Incarcerated people have been denied basic services in the name of fighting the virus, exacting a heavy psychological toll.
by Brian Osgood, The Intercept
Michael Pitre spent Christmas Eve in a frigid cell in the Sacramento County Main Jail. Wrapped in a blanket that hadn’t been replaced in weeks, he thought back to previous holidays that he had spent with his two daughters. But now, with his unitunder strict lockdown due to an outbreak of COVID-19, all Pitre could do was lie on his bed and cry. To make matters worse, he said, he had not been allowed to shower since he was booked into the facility on December 2.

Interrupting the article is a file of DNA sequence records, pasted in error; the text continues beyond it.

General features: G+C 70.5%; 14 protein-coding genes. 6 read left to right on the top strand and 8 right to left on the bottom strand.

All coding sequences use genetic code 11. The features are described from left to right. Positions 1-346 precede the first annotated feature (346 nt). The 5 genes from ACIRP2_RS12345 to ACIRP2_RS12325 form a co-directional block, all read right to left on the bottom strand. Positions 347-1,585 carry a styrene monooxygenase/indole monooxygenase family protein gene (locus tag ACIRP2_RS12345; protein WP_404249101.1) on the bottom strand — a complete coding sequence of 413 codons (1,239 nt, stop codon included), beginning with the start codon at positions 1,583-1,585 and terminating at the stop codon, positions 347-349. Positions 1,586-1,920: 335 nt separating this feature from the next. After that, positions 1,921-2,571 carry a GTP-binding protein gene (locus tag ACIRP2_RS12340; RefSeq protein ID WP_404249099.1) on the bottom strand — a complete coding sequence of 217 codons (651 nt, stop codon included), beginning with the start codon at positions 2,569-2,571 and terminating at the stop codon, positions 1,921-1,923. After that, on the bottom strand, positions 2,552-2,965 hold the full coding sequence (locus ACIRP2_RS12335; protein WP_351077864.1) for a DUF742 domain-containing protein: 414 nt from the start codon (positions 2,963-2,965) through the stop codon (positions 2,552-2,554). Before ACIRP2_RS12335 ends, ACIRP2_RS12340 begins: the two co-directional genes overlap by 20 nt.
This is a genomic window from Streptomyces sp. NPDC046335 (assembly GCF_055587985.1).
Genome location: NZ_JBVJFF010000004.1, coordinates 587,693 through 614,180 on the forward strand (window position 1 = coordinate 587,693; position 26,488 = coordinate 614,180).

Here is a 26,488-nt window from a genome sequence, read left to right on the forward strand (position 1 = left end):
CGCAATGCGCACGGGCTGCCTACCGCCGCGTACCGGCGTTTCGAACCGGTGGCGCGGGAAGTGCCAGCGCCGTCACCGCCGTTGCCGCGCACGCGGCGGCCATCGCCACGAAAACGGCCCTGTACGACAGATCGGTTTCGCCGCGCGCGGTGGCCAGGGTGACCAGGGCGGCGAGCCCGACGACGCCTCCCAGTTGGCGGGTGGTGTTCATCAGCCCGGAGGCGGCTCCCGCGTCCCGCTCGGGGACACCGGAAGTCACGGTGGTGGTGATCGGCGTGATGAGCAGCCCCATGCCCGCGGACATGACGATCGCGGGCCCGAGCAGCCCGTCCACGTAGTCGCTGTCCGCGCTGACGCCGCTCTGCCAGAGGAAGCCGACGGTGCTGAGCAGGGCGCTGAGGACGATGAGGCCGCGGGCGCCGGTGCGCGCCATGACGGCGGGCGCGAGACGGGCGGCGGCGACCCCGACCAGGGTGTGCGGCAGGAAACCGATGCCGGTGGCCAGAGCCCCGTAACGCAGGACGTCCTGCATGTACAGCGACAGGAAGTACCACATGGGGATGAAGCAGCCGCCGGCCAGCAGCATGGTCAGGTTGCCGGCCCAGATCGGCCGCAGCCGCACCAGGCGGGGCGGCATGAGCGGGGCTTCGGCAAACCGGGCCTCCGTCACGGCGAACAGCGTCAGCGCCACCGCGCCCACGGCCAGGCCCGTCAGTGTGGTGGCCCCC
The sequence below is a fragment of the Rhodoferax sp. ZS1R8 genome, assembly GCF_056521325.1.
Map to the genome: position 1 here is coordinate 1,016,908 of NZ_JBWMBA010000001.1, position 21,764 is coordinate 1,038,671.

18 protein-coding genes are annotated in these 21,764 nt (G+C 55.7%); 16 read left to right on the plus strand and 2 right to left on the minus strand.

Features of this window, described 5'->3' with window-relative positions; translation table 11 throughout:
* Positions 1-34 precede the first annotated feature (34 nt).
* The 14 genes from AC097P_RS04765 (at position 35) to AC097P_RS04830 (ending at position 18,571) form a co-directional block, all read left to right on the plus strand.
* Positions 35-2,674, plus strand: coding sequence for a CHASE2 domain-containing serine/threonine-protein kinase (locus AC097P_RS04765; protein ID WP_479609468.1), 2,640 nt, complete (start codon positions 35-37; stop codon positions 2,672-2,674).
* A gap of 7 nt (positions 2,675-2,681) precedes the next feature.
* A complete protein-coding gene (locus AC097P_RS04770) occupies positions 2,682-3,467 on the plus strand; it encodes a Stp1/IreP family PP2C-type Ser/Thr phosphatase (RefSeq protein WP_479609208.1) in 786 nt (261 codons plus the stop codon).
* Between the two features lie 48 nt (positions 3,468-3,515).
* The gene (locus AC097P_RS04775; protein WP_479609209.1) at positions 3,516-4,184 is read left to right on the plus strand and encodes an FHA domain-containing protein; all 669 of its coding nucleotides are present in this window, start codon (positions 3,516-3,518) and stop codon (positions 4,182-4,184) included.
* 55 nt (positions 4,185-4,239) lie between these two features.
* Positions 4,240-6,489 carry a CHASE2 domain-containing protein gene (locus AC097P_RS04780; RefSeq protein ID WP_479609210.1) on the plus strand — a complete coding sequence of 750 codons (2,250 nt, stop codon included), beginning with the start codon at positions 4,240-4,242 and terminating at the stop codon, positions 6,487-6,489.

In total, Pitre said he went six weeks without a shower, nearly the same amount of time he went without speaking to his daughters over the phone. After spending two weeks in near-total isolation in an intake cell, where he was allowed out only for occasional calls with his attorney, Pitre was moved to a two-person cell. His cellmate had also been denied access to a shower, and the two men splashed water onto their bodies from the sink in a humiliating daily ritual that did little to alleviate the ...